Labor’s big new taxes; our strong Budget for a secure future; funding for life-saving medicines;
ALAN JONES: Prime Minister good morning.
PRIME MINISTER: Good morning Alan.
JONES: I don't want to take any air out of your tires but can I tell you that the switchboard and emails have been on fire here, not about the Budget, but about Mr Shorten's energy policy.
PRIME MINISTER: Yes.
JONES: I've said, this is a bigger economic statement that anything you said last night, because people are genuinely frightened. I’ll just read a couple; David said to me, “Please pass on our thanks to Bill Shorten. Up until now we thought there wasn't a choice in the election and the Libs would be heading to the door. Then Bill highlighted that the choice wasn't so simple when he started elaborating on his policy.” They go on and on with this sort of stuff, electricity bills. Now, just before I get you to comment here, I was just taking some figures out. I mean this is supposed to be the Labor Party, the party of the battler, the party of struggle street. Their car policy says otherwise. Mitsubishi's electric car would cost $49,000, Holden $60,000, Nissan $60,000, Tesla's $50,000. Many of them take more than eight hours for a standing charge. Then the argument is; “Oh well,” Bill Shorten says, “we can sustain an electric car and manufacturing industry”. Tony Shepherd, whom you know is one of Australia’s leading businessmen, says this is rubbish. He said we don't make any cars in Australia anymore, our manufacturing costs are very high, our cost of energy is nearly the highest in the Western world. The manufacture of any automobile, regardless of its engine, requires significant energy. It won't happen.
Now what are you saying to people? This is an economic suicide note.
PRIME MINISTER: Well it is Alan. I couldn't agree with you more on this, I mean frankly, they want to tell you what car to drive? This will put up the price of everything, it comes down to that. It's going to cost wages at least $9,000 a year. So you know, whatever you’re driving, Bill Shorten doesn't think you should be. It’s about 0.2 per cent of the car market today and he thinks he's going to take it to 50 per cent in ten years. But can I tell you another part of that plan which I find particularly troubling? This plan that he has to force companies to buy carbon credits from overseas.
PRIME MINISTER: $36 billion will leave the country to go over and get carbon credits from Kazakhstan or wherever else they think they're going to get them from. That is money that is taken out of these companies that they would use to invest in their business, to employ people or increase their wages. I mean, it’s a reckless policy that threatens jobs, drives down people's earnings and at the most insidious level, it starts telling Australians how they need to live.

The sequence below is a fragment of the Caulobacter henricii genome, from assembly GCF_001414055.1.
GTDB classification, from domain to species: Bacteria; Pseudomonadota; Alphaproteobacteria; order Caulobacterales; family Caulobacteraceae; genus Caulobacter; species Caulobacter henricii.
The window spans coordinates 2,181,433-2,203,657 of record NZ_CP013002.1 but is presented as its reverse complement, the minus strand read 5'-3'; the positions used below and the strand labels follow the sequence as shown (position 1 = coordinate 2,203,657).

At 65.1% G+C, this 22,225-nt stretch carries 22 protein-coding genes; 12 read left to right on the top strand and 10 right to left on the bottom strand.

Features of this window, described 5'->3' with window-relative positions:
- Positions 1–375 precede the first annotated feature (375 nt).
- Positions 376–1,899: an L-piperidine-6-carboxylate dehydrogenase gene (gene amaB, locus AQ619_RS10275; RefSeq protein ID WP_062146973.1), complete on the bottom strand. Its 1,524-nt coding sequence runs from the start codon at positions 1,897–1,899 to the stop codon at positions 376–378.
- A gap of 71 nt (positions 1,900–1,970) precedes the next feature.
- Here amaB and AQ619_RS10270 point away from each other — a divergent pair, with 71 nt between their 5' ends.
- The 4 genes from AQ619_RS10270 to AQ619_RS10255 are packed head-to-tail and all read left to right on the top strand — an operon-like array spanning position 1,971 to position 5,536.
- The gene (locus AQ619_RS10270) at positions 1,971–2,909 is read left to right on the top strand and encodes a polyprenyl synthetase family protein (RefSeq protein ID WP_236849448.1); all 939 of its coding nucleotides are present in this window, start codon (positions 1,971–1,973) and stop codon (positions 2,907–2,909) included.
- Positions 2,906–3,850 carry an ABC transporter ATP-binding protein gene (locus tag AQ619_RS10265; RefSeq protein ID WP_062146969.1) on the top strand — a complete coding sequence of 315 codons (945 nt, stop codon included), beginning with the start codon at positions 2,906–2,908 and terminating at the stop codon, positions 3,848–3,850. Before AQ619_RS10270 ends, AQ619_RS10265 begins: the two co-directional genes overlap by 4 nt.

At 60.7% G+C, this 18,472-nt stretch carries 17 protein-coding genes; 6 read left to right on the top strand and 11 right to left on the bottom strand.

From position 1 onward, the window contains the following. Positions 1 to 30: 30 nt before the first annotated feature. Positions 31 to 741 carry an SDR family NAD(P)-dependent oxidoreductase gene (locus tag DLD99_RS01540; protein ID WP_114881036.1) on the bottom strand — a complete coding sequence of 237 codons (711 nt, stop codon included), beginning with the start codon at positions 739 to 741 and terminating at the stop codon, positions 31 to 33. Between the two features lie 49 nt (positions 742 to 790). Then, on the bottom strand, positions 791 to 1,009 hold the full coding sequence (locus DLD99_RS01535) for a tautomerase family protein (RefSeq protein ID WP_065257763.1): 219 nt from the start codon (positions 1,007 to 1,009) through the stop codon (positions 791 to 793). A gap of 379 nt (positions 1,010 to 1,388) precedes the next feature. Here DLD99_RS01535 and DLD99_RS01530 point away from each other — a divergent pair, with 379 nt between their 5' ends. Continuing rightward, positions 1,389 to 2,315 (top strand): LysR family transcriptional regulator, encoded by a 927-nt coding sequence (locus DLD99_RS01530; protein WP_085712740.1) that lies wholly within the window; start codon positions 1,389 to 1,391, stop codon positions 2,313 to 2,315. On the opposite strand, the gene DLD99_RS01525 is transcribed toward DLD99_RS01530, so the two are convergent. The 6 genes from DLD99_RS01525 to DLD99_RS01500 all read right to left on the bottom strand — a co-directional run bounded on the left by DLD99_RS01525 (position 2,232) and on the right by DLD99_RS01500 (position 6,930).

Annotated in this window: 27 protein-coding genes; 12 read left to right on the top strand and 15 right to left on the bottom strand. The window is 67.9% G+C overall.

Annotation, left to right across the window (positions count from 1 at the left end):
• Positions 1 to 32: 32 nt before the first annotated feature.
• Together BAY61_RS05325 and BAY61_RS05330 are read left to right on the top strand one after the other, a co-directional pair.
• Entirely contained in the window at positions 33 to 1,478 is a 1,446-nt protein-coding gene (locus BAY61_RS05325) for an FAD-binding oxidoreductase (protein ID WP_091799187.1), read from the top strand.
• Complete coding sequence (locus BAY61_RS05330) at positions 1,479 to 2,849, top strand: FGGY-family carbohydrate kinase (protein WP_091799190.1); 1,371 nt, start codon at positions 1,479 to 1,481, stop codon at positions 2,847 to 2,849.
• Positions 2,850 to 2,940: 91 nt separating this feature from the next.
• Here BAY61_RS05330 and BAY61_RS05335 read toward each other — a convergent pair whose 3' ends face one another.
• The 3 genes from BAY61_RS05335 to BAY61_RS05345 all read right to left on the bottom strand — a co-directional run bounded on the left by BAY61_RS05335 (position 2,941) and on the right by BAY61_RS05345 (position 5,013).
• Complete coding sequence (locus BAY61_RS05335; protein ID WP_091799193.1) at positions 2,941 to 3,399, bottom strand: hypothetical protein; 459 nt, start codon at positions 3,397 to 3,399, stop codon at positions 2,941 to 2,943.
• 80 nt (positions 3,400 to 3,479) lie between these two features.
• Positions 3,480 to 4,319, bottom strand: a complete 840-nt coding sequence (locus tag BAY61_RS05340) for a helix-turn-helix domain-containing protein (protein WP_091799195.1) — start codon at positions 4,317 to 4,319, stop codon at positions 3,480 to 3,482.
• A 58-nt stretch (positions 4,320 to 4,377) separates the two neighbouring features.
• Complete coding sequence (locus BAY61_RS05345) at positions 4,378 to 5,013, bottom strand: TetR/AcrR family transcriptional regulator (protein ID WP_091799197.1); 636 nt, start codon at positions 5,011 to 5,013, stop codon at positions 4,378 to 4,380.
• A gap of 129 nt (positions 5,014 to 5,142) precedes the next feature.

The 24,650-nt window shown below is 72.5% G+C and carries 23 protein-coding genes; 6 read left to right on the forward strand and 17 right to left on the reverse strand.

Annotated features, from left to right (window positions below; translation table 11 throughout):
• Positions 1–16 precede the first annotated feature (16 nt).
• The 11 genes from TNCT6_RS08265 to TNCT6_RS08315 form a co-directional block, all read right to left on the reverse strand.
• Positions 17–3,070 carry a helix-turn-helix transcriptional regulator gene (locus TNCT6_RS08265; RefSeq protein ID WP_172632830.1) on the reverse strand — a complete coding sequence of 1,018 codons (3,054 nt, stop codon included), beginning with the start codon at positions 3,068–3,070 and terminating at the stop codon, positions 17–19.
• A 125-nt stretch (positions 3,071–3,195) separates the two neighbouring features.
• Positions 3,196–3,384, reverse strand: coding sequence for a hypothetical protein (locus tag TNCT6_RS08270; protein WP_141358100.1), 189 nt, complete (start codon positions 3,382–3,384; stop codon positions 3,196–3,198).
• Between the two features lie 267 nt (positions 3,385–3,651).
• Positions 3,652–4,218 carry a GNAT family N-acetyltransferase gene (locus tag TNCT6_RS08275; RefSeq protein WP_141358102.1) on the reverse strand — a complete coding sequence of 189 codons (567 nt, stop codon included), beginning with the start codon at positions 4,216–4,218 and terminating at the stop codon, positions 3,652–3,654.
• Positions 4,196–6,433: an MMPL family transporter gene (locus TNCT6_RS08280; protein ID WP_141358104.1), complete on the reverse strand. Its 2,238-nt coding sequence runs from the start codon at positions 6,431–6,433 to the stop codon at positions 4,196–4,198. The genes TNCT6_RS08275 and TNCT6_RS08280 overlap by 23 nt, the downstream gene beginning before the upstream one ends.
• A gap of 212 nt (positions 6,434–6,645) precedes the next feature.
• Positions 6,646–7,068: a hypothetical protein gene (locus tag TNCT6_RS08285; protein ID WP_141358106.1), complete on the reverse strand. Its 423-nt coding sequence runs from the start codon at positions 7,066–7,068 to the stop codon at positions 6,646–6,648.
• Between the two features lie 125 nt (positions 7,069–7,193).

I mean, in our Budget last night Alan, we removed the luxury car tax on the Land Cruisers that farmers and people use in rural and regional areas and tourism operators. Bill Shorten says; “No, you can't buy those cars”. We’re going to actually make them more affordable for people who are doing it really tough as you know out in rural and regional Australia. We're getting rid of that tax and giving them the options and choices, through lower taxes more broadly, to get on and make the country as strong as it can be. Bill Shorten is going to tax the economy into non-existence.
JONES: Well coming back to the energy - because as I’ve said I actually sent a message to Josh Frydenberg, I said look, congratulations and so on, but I'm sorry, you haven't released the most important economic document this week. This was Labor's energy policy.
PRIME MINISTER: He did.
JONES: Yeah, no doubt about that. This is dangerous stuff now.
You just take a liquid natural gas exporter and they say we're now going to have to pay for a carbon tax in Australia, but our rivals, Qatar and Malaysia or Nigeria, suffer no similar costs. What is going to be the loss to our economy of that export industry?
PRIME MINISTER: Well, it's going to be about a half a trillion dollars overall, we believe, as a result of what Bill Shorten wants.
JONES: You’re getting this costed, aren’t you?